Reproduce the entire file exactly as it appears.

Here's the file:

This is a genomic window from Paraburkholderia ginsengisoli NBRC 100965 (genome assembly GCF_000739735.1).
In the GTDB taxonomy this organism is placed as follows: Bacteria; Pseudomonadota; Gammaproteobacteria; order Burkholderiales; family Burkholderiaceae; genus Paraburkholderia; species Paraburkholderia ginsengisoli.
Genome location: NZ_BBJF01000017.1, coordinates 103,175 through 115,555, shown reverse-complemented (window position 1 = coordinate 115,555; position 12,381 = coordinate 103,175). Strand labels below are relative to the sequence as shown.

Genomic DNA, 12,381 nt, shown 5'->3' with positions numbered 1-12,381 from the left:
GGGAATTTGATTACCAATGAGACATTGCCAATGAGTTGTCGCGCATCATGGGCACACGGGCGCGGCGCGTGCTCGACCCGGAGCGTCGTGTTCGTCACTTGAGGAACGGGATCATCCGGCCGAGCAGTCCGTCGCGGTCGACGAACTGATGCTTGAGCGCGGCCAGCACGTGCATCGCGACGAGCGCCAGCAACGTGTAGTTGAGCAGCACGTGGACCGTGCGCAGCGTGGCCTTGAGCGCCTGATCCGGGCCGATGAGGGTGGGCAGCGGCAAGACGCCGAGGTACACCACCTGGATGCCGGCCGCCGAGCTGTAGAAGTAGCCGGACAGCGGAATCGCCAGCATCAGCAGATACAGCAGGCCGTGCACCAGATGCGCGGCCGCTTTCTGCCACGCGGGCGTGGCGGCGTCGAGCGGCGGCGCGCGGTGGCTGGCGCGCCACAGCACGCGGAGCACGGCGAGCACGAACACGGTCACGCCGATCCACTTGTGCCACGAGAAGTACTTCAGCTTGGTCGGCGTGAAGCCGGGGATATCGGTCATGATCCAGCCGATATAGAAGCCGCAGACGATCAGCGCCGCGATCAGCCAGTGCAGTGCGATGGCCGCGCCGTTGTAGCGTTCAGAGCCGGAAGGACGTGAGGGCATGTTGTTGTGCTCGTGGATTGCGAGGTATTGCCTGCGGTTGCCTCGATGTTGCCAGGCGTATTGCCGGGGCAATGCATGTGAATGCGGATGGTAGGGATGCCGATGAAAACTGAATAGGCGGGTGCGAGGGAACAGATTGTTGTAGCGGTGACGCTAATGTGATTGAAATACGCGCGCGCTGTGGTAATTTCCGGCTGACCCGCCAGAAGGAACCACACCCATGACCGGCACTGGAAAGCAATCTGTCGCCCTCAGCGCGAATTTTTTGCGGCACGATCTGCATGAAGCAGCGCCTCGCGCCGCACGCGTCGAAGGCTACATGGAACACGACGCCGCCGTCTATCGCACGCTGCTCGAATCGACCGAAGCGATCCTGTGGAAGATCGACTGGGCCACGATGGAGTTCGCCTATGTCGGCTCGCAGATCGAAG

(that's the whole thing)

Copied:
This is a genomic window from Paraburkholderia ginsengisoli NBRC 100965 (genome assembly GCF_000739735.1).
In the GTDB taxonomy this organism is placed as follows: Bacteria; Pseudomonadota; Gammaproteobacteria; order Burkholderiales; family Burkholderiaceae; genus Paraburkholderia; species Paraburkholderia ginsengisoli.
Genome location: NZ_BBJF01000017.1, coordinates 103,175 through 115,555, shown reverse-complemented (window position 1 = coordinate 115,555; position 12,381 = coordinate 103,175). Strand labels below are relative to the sequence as shown.

Genomic DNA, 12,381 nt, shown 5'->3' with positions numbered 1-12,381 from the left:
GGGAATTTGATTACCAATGAGACATTGCCAATGAGTTGTCGCGCATCATGGGCACACGGGCGCGGCGCGTGCTCGACCCGGAGCGTCGTGTTCGTCACTTGAGGAACGGGATCATCCGGCCGAGCAGTCCGTCGCGGTCGACGAACTGATGCTTGAGCGCGGCCAGCACGTGCATCGCGACGAGCGCCAGCAACGTGTAGTTGAGCAGCACGTGGACCGTGCGCAGCGTGGCCTTGAGCGCCTGATCCGGGCCGATGAGGGTGGGCAGCGGCAAGACGCCGAGGTACACCACCTGGATGCCGGCCGCCGAGCTGTAGAAGTAGCCGGACAGCGGAATCGCCAGCATCAGCAGATACAGCAGGCCGTGCACCAGATGCGCGGCCGCTTTCTGCCACGCGGGCGTGGCGGCGTCGAGCGGCGGCGCGCGGTGGCTGGCGCGCCACAGCACGCGGAGCACGGCGAGCACGAACACGGTCACGCCGATCCACTTGTGCCACGAGAAGTACTTCAGCTTGGTCGGCGTGAAGCCGGGGATATCGGTCATGATCCAGCCGATATAGAAGCCGCAGACGATCAGCGCCGCGATCAGCCAGTGCAGTGCGATGGCCGCGCCGTTGTAGCGTTCAGAGCCGGAAGGACGTGAGGGCATGTTGTTGTGCTCGTGGATTGCGAGGTATTGCCTGCGGTTGCCTCGATGTTGCCAGGCGTATTGCCGGGGCAATGCATGTGAATGCGGATGGTAGGGATGCCGATGAAAACTGAATAGGCGGGTGCGAGGGAACAGATTGTTGTAGCGGTGACGCTAATGTGATTGAAATACGCGCGCGCTGTGGTAATTTCCGGCTGACCCGCCAGAAGGAACCACACCCATGACCGGCACTGGAAAGCAATCTGTCGCCCTCAGCGCGAATTTTTTGCGGCACGATCTGCATGAAGCAGCGCCTCGCGCCGCACGCGTCGAAGGCTACATGGAACACGACGCCGCCGTCTATCGCACGCTGCTCGAATCGACCGAAGCGATCCTGTGGAAGATCGACTGGGCCACGATGGAGTTCGCCTATGTCGGCTCGCAGATCGAAG